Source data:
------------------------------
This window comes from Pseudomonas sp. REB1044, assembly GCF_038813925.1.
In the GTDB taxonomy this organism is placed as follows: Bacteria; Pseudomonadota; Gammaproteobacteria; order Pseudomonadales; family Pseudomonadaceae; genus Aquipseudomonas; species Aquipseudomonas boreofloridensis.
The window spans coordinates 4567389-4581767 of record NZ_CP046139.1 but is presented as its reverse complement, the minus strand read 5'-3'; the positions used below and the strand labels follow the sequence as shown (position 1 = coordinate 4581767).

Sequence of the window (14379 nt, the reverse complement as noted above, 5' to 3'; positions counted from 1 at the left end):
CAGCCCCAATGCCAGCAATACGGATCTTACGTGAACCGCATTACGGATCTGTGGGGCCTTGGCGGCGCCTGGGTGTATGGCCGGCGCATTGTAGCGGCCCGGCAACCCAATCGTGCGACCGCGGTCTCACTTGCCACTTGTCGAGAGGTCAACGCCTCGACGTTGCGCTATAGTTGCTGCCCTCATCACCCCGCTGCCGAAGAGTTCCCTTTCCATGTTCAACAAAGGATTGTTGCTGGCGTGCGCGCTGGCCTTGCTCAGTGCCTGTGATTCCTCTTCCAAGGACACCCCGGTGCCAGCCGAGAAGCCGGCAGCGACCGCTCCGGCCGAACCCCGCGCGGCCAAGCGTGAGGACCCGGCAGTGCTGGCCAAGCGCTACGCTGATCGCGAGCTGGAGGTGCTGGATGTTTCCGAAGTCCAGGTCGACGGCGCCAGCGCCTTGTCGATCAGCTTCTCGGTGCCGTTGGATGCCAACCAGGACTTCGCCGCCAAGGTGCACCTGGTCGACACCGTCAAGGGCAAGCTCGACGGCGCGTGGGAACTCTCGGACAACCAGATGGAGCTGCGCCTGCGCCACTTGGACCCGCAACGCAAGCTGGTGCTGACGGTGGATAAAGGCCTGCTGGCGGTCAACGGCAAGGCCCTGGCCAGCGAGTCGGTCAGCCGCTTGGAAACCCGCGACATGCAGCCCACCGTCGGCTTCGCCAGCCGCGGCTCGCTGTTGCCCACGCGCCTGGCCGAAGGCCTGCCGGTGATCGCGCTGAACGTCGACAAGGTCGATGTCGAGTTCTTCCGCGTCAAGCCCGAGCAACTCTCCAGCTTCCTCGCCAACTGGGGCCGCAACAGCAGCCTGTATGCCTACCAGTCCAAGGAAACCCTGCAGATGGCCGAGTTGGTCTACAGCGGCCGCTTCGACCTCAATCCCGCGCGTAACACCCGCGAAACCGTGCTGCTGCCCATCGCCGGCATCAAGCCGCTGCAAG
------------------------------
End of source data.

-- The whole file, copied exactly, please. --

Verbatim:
This window comes from Pseudomonas sp. REB1044, assembly GCF_038813925.1.
In the GTDB taxonomy this organism is placed as follows: Bacteria; Pseudomonadota; Gammaproteobacteria; order Pseudomonadales; family Pseudomonadaceae; genus Aquipseudomonas; species Aquipseudomonas boreofloridensis.
The window spans coordinates 4567389-4581767 of record NZ_CP046139.1 but is presented as its reverse complement, the minus strand read 5'-3'; the positions used below and the strand labels follow the sequence as shown (position 1 = coordinate 4581767).

Sequence of the window (14379 nt, the reverse complement as noted above, 5' to 3'; positions counted from 1 at the left end):
CAGCCCCAATGCCAGCAATACGGATCTTACGTGAACCGCATTACGGATCTGTGGGGCCTTGGCGGCGCCTGGGTGTATGGCCGGCGCATTGTAGCGGCCCGGCAACCCAATCGTGCGACCGCGGTCTCACTTGCCACTTGTCGAGAGGTCAACGCCTCGACGTTGCGCTATAGTTGCTGCCCTCATCACCCCGCTGCCGAAGAGTTCCCTTTCCATGTTCAACAAAGGATTGTTGCTGGCGTGCGCGCTGGCCTTGCTCAGTGCCTGTGATTCCTCTTCCAAGGACACCCCGGTGCCAGCCGAGAAGCCGGCAGCGACCGCTCCGGCCGAACCCCGCGCGGCCAAGCGTGAGGACCCGGCAGTGCTGGCCAAGCGCTACGCTGATCGCGAGCTGGAGGTGCTGGATGTTTCCGAAGTCCAGGTCGACGGCGCCAGCGCCTTGTCGATCAGCTTCTCGGTGCCGTTGGATGCCAACCAGGACTTCGCCGCCAAGGTGCACCTGGTCGACACCGTCAAGGGCAAGCTCGACGGCGCGTGGGAACTCTCGGACAACCAGATGGAGCTGCGCCTGCGCCACTTGGACCCGCAACGCAAGCTGGTGCTGACGGTGGATAAAGGCCTGCTGGCGGTCAACGGCAAGGCCCTGGCCAGCGAGTCGGTCAGCCGCTTGGAAACCCGCGACATGCAGCCCACCGTCGGCTTCGCCAGCCGCGGCTCGCTGTTGCCCACGCGCCTGGCCGAAGGCCTGCCGGTGATCGCGCTGAACGTCGACAAGGTCGATGTCGAGTTCTTCCGCGTCAAGCCCGAGCAACTCTCCAGCTTCCTCGCCAACTGGGGCCGCAACAGCAGCCTGTATGCCTACCAGTCCAAGGAAACCCTGCAGATGGCCGAGTTGGTCTACAGCGGCCGCTTCGACCTCAATCCCGCGCGTAACACCCGCGAAACCGTGCTGCTGCCCATCGCCGGCATCAAGCCGCTGCAAG